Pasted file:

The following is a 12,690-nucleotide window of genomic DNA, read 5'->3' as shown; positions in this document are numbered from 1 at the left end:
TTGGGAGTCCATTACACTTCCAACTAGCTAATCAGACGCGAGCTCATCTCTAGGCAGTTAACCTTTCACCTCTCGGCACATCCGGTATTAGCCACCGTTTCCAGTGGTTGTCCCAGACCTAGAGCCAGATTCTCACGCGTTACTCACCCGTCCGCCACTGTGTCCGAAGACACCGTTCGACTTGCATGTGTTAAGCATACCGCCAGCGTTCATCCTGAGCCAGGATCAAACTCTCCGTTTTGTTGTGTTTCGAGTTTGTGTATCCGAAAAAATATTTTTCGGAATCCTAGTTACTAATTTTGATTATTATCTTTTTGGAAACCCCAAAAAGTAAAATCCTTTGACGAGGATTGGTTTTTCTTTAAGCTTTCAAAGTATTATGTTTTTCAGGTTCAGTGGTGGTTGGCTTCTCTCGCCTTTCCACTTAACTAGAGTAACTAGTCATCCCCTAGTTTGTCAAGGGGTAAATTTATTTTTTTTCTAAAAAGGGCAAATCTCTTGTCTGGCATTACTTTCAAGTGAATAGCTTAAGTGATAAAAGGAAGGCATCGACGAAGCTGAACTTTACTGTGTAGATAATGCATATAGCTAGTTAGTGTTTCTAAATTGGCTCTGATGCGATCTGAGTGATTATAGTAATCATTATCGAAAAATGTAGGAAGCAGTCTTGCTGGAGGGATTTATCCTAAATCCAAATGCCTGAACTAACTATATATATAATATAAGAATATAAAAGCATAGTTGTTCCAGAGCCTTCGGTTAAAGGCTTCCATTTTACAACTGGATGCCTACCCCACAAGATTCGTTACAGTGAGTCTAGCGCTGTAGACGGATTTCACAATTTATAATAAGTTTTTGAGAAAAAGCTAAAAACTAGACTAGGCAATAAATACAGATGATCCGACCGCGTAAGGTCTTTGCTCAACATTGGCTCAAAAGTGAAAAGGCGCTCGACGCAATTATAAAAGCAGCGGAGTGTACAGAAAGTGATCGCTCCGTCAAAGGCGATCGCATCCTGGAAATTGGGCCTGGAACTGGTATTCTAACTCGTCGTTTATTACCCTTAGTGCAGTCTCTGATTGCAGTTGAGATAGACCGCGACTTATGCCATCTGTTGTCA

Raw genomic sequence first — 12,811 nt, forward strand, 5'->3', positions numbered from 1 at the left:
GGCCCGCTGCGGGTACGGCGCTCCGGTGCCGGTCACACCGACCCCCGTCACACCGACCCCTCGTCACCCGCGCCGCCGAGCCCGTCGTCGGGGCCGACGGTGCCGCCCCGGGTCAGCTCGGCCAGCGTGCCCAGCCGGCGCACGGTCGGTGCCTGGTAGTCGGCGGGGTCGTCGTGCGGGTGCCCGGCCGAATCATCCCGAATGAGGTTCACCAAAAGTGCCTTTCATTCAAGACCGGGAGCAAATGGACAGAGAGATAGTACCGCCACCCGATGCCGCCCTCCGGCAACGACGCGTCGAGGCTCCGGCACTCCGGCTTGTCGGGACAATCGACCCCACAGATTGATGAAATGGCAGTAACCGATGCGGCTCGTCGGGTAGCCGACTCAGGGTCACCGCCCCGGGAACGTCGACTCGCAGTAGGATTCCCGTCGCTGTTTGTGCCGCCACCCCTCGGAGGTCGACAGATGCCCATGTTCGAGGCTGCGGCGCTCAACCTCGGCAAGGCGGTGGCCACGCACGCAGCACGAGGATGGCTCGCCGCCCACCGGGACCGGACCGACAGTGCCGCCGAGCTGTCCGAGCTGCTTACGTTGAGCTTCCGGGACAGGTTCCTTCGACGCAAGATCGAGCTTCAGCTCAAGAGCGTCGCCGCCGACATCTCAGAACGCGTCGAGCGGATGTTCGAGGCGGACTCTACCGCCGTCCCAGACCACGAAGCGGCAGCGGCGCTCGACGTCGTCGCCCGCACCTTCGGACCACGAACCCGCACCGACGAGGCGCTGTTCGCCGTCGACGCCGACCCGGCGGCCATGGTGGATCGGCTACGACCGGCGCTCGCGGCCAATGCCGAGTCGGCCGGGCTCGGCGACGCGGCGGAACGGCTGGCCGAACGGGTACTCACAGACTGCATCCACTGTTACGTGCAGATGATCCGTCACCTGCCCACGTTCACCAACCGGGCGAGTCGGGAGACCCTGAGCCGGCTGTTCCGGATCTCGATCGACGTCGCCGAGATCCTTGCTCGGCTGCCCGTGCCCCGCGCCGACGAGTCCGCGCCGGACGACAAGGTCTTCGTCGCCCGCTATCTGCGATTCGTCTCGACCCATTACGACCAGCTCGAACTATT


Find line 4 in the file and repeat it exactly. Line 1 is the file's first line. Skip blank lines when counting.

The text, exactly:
GGCCCGCTGCGGGTACGGCGCTCCGGTGCCGGTCACACCGACCCCCGTCACACCGACCCCTCGTCACCCGCGCCGCCGAGCCCGTCGTCGGGGCCGACGGTGCCGCCCCGGGTCAGCTCGGCCAGCGTGCCCAGCCGGCGCACGGTCGGTGCCTGGTAGTCGGCGGGGTCGTCGTGCGGGTGCCCGGCCGAATCATCCCGAATGAGGTTCACCAAAAGTGCCTTTCATTCAAGACCGGGAGCAAATGGACAGAGAGATAGTACCGCCACCCGATGCCGCCCTCCGGCAACGACGCGTCGAGGCTCCGGCACTCCGGCTTGTCGGGACAATCGACCCCACAGATTGATGAAATGGCAGTAACCGATGCGGCTCGTCGGGTAGCCGACTCAGGGTCACCGCCCCGGGAACGTCGACTCGCAGTAGGATTCCCGTCGCTGTTTGTGCCGCCACCCCTCGGAGGTCGACAGATGCCCATGTTCGAGGCTGCGGCGCTCAACCTCGGCAAGGCGGTGGCCACGCACGCAGCACGAGGATGGCTCGCCGCCCACCGGGACCGGACCGACAGTGCCGCCGAGCTGTCCGAGCTGCTTACGTTGAGCTTCCGGGACAGGTTCCTTCGACGCAAGATCGAGCTTCAGCTCAAGAGCGTCGCCGCCGACATCTCAGAACGCGTCGAGCGGATGTTCGAGGCGGACTCTACCGCCGTCCCAGACCACGAAGCGGCAGCGGCGCTCGACGTCGTCGCCCGCACCTTCGGACCACGAACCCGCACCGACGAGGCGCTGTTCGCCGTCGACGCCGACCCGGCGGCCATGGTGGATCGGCTACGACCGGCGCTCGCGGCCAATGCCGAGTCGGCCGGGCTCGGCGACGCGGCGGAACGGCTGGCCGAACGGGTACTCACAGACTGCATCCACTGTTACGTGCAGATGATCCGTCACCTGCCCACGTTCACCAACCGGGCGAGTCGGGAGACCCTGAGCCGGCTGTTCCGGATCTCGATCGACGTCGCCGAGATCCTTGCTCGGCTGCCCGTGCCCCGCGCCGACGAGTCCGCGCCGGACGACAAGGTCTTCGTCGCCCGCTATCTGCGATTCGTCTCGACCCATTACGACCAGCTCGAACTATT